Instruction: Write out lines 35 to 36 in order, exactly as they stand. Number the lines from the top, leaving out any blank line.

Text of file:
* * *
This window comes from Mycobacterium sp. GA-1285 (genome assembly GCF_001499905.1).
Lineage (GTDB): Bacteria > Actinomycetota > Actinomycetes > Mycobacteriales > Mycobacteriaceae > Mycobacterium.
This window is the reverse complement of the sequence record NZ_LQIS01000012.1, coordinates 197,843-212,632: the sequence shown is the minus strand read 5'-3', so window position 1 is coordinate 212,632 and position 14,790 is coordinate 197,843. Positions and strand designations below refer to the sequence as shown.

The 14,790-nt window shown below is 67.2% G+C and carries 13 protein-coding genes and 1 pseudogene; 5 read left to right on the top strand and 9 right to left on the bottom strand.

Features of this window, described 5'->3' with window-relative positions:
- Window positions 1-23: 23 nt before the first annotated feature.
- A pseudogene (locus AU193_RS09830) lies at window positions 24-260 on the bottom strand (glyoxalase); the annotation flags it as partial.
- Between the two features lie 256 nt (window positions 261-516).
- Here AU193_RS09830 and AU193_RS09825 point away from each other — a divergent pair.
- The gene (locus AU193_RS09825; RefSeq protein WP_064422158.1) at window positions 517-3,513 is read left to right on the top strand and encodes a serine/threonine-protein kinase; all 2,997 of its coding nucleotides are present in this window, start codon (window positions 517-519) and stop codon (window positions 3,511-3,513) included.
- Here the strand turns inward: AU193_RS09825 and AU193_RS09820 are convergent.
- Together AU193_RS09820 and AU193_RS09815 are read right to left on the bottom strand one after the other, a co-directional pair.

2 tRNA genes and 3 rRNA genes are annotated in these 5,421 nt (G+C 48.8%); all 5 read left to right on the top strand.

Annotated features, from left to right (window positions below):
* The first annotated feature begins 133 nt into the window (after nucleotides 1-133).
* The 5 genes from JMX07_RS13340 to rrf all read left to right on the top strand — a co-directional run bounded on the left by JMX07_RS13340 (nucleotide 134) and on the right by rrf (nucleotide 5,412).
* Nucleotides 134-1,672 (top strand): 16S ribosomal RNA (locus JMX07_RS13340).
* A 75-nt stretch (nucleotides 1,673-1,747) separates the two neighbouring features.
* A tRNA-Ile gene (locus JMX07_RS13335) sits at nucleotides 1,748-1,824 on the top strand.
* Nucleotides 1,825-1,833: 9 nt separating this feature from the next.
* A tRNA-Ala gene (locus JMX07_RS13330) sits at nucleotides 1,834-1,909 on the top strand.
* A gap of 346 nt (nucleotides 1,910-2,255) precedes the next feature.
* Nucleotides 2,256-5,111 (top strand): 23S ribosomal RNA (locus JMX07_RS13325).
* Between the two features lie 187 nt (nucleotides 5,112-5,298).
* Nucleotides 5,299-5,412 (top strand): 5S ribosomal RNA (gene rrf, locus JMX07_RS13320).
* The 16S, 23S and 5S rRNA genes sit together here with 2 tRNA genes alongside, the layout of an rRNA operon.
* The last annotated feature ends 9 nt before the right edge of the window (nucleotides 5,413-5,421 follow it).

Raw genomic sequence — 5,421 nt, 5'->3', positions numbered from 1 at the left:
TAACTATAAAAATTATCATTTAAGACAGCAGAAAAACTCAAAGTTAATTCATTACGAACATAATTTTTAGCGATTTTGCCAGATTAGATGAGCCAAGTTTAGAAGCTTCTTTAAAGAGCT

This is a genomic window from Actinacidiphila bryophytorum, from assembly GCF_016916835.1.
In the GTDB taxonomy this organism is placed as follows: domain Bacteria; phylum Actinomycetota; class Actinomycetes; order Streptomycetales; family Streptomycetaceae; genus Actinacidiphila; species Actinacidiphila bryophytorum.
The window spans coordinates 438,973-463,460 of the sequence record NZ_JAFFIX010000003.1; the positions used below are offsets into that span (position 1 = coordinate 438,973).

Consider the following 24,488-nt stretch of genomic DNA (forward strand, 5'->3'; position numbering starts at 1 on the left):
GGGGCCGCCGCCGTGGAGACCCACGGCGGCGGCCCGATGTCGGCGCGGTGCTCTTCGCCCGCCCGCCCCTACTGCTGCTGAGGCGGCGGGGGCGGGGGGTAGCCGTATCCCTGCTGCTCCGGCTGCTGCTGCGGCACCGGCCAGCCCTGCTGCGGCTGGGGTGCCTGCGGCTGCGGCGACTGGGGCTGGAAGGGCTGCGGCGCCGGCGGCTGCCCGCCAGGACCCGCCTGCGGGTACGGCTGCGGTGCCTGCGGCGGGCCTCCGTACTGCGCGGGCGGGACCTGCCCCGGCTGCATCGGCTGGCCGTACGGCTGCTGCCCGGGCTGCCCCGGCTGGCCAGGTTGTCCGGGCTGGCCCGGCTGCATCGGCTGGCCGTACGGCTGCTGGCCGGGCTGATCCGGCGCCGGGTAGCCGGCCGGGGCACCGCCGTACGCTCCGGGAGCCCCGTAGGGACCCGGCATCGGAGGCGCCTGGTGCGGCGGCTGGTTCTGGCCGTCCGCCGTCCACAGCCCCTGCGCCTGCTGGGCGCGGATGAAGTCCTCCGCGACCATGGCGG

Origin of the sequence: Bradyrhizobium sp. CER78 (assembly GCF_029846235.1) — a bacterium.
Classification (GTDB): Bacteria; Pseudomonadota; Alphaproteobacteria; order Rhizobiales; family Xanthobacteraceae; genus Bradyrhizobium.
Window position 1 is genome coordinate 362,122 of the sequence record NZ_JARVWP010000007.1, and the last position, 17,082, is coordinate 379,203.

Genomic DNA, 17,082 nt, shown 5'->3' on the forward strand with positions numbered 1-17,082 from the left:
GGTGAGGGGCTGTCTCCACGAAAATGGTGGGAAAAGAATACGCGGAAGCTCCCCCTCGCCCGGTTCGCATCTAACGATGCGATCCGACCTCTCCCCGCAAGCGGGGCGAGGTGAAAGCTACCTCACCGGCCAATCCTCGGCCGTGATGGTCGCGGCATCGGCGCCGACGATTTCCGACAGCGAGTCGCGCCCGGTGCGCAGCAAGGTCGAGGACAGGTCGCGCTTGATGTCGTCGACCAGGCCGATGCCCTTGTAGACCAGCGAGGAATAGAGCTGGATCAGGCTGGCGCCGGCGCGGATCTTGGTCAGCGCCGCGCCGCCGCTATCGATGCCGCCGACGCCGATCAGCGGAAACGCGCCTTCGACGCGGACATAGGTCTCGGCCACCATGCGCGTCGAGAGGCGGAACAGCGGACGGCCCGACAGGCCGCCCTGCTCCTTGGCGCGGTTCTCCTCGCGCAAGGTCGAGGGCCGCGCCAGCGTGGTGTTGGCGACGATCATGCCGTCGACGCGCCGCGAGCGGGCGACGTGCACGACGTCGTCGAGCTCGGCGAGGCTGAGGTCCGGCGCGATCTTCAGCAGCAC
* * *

Origin of the sequence: Bradyrhizobium sp. CER78 (assembly GCF_029846235.1) — a bacterium.
Classification (GTDB): Bacteria; Pseudomonadota; Alphaproteobacteria; order Rhizobiales; family Xanthobacteraceae; genus Bradyrhizobium.